CP-violation (CPV) is necessary to explain the asymmetry between the amount of mater and antimater in the observable Universe. CPV is highly suppressed in the Standard Model of particle physics and the predicted amount appears insufficient to account for the measured amount of mater, hence a precise comparison between experiment and Standard Model theory is a promising path to uncovering new physics. In the late 1990's, impressive experiments at FNAL (DOE-funded) and CERN succeeded in measuring with 15% errors the quantity ϵ′, which characterizes the elusive direct CPV in 𝐾𝐾→ππ decay, a tiny, part-per-million effect that is highly sensitive to new physics. Unfortunately, a correspondingly precise theoretical calculation was not possible until recently due to large, low-energy non-perturbative effects intractable to traditional theory approaches. Latice QCD is the only known method to compute these with controllable errors, by directly simulating the theory in a finite, discretized box using Monte Carlo techniques on supercomputers.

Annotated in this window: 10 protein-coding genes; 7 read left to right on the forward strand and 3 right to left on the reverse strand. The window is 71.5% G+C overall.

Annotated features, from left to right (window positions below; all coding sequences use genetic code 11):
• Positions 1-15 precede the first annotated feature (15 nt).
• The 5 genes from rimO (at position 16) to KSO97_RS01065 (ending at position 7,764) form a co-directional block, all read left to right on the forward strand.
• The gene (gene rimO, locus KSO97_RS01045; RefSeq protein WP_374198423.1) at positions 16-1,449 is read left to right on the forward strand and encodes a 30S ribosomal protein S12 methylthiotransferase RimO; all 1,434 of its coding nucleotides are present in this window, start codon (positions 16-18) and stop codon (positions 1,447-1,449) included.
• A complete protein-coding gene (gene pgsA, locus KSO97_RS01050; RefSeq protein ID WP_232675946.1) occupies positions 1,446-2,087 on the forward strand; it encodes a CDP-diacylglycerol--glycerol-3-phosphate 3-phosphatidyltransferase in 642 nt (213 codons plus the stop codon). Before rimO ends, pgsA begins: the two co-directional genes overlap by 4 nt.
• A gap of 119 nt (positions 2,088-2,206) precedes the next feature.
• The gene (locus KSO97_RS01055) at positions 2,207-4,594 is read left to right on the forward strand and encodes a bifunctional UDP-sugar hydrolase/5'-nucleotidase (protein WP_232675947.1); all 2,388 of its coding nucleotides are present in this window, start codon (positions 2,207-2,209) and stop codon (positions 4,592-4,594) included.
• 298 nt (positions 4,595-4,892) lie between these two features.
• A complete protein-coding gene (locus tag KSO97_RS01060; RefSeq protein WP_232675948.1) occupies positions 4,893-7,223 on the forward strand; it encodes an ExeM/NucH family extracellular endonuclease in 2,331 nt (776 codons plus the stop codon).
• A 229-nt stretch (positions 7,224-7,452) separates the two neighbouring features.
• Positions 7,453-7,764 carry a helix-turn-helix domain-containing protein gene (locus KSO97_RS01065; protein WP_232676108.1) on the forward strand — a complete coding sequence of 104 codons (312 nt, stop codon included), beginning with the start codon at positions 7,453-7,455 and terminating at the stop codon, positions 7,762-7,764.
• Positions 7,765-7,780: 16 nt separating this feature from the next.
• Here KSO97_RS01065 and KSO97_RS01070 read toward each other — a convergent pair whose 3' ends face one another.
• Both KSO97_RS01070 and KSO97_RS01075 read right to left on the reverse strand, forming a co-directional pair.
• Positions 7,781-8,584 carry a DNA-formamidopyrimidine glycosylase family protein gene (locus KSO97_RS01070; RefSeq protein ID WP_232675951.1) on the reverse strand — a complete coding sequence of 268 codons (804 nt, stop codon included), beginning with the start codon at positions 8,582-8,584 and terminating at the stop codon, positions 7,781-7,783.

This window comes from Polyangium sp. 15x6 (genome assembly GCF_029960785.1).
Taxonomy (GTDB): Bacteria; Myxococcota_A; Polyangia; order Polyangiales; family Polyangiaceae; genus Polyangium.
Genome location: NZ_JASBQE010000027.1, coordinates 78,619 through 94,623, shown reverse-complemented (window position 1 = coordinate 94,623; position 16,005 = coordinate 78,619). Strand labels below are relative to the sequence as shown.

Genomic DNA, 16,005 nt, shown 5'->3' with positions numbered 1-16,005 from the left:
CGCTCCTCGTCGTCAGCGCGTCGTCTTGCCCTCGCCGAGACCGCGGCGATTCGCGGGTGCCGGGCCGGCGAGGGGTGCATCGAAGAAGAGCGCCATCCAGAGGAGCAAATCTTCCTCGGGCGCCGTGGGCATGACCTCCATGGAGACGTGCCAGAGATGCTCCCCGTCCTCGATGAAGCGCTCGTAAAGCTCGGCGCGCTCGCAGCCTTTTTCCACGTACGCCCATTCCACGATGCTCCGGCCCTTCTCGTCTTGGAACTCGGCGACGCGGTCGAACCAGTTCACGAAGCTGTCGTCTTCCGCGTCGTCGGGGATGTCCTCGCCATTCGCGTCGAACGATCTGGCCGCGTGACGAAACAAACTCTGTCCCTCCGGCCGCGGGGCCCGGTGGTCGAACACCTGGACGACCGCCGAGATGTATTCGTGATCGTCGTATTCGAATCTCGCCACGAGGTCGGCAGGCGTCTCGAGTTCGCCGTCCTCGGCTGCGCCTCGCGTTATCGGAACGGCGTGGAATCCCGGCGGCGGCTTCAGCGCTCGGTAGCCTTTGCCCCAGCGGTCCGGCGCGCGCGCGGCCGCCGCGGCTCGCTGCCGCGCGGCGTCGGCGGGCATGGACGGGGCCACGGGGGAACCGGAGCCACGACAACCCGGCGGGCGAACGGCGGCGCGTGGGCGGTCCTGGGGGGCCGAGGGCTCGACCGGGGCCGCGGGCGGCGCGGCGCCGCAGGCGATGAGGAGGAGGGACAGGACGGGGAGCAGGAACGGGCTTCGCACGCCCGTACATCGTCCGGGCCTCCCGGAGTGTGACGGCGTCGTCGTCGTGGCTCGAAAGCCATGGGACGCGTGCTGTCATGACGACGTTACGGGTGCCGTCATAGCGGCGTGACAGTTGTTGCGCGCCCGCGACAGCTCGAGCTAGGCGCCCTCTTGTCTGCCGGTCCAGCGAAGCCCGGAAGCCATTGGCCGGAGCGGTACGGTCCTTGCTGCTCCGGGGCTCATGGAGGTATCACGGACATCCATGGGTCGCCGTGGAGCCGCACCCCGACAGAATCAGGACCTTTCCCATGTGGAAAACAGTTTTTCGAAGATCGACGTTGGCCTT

This research team, along with other members of the RBC & UKQCD collaborations, performed the first complete latice calculation of the decay in 2015, and in 2020 published an improved result with significantly beter control over the systematic errors. Both results agree with experiment within errors, but at present these are sizeable, O(39%), and completely dominated by systematic effects. Separate research is underway to develop strategies for addressing two of the largest systematic errors, those associated with isospin-breaking/electromagnetic effects, and the Wilson coefficients that encapsulate the high-energy weak-interaction physics. This research project aims to address the last of the three largest errors in the earlier work: the finite latice spacing effects resulting from using a single, somewhat coarse latice spacing. While these are estimated to be of O(15%), smaller than the other dominant errors, this estimate has substantial uncertainty and so it is vital to repeat the calculation with a second (finer) latice spacing and perform a continuum extrapolation to reduce/remove this source of error. This requires significant computational resources only available through DOE leadership-class facilities.